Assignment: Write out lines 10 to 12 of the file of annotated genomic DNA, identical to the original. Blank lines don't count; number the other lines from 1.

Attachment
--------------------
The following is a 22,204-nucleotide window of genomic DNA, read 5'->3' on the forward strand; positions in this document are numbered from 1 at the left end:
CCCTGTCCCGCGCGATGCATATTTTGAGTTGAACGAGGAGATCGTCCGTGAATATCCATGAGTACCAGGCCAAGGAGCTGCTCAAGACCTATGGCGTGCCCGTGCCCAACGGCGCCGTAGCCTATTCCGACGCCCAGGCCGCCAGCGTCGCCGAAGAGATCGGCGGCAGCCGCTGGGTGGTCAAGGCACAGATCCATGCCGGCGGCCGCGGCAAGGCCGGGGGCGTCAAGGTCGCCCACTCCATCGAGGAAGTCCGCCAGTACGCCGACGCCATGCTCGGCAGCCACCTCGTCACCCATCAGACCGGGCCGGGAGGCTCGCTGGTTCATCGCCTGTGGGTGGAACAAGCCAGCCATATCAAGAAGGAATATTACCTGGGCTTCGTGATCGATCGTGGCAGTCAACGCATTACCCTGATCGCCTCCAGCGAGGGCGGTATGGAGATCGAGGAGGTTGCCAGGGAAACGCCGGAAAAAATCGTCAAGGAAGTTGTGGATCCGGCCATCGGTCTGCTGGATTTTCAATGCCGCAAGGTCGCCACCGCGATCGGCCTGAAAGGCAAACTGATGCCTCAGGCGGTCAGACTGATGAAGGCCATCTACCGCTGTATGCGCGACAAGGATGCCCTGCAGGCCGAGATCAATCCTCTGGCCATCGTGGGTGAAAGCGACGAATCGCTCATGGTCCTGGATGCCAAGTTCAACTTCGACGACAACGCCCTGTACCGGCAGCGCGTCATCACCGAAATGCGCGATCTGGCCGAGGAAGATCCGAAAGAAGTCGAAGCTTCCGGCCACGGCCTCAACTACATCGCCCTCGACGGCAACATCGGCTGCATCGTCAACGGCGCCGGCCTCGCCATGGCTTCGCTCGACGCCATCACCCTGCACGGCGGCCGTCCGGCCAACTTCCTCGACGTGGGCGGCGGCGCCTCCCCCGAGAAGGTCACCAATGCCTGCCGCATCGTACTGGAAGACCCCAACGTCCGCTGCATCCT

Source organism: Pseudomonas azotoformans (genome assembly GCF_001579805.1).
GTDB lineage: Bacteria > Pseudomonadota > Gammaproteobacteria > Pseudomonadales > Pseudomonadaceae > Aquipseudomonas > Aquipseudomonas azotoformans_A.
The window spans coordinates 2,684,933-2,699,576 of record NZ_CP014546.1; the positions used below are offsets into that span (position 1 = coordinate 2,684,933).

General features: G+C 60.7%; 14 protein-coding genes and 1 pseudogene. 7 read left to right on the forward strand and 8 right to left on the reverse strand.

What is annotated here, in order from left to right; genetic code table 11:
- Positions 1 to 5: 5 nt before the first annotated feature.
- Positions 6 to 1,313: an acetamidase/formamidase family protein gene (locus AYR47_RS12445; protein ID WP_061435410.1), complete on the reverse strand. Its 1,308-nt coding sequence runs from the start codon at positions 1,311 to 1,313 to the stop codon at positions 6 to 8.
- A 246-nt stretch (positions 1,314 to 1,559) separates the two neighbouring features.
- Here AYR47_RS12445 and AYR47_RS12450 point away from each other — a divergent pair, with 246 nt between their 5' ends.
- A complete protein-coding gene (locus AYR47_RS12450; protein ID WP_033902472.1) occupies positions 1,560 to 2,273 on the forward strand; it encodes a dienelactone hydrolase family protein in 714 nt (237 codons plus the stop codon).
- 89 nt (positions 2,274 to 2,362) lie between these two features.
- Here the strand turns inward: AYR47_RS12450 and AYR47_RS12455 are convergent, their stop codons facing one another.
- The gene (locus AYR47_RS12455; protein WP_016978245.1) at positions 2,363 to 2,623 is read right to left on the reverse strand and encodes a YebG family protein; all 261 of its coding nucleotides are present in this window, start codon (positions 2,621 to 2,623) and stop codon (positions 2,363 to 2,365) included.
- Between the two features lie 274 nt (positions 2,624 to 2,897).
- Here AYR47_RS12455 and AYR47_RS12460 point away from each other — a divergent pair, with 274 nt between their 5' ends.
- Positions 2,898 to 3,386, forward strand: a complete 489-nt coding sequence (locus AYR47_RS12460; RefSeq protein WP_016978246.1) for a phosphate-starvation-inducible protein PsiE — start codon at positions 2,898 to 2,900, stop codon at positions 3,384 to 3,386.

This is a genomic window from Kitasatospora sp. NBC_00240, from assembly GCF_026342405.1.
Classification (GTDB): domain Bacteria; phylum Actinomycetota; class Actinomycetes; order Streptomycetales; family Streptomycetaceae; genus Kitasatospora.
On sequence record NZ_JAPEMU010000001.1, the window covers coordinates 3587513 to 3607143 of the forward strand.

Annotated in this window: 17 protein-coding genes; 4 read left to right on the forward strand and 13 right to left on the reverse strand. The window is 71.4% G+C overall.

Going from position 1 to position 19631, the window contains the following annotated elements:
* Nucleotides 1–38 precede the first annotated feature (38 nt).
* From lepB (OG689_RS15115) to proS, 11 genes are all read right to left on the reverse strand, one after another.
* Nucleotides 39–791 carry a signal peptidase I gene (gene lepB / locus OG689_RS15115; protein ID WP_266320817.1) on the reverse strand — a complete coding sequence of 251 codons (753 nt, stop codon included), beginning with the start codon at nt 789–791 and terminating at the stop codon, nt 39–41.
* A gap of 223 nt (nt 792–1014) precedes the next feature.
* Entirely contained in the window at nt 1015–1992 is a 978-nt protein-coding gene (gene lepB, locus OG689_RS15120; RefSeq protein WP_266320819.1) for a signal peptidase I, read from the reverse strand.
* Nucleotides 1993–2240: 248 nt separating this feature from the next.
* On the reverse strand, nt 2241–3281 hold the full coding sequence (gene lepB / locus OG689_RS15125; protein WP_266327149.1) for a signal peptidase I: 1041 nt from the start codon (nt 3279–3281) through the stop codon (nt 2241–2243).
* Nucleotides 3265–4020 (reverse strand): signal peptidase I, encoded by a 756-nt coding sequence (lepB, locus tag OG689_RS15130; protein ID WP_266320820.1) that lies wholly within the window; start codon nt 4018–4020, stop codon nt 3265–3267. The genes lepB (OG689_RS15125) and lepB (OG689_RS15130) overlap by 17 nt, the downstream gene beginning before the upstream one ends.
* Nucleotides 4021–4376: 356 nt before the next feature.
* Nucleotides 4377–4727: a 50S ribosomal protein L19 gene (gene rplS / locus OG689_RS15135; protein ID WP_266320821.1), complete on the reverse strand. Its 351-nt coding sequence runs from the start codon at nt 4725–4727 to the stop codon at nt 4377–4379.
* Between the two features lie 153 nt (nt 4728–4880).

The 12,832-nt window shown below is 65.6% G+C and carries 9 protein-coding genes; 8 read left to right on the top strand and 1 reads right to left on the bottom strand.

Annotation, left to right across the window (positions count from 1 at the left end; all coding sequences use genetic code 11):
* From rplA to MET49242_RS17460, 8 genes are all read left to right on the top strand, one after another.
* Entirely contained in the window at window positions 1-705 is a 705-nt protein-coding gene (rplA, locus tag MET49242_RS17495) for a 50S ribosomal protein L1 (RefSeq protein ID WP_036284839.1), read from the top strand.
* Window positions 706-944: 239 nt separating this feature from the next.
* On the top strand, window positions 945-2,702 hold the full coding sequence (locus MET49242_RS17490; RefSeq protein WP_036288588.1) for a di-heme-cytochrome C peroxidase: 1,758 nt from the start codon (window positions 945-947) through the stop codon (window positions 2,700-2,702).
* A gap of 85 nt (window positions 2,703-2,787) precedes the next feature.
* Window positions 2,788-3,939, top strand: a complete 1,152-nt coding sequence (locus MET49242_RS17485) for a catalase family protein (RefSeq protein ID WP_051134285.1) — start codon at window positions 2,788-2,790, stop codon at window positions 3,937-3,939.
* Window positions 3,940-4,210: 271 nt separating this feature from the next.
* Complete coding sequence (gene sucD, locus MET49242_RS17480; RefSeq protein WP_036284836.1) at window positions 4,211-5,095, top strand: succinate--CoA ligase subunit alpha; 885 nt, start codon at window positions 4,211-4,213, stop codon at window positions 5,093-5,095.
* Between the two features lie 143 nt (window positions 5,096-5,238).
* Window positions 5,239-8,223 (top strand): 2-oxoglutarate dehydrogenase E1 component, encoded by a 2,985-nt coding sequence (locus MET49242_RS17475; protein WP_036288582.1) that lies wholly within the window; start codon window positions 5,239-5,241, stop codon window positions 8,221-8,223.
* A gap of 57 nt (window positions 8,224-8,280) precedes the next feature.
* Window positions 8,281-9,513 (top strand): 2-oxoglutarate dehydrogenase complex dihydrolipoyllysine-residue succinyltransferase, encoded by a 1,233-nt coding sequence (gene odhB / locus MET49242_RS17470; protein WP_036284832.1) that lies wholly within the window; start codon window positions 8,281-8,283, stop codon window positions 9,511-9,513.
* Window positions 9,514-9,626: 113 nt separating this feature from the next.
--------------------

- A 246-nt stretch (positions 1,314 to 1,559) separates the two neighbouring features.
- Here AYR47_RS12445 and AYR47_RS12450 point away from each other — a divergent pair, with 246 nt between their 5' ends.
- A complete protein-coding gene (locus AYR47_RS12450; protein ID WP_033902472.1) occupies positions 1,560 to 2,273 on the forward strand; it encodes a dienelactone hydrolase family protein in 714 nt (237 codons plus the stop codon).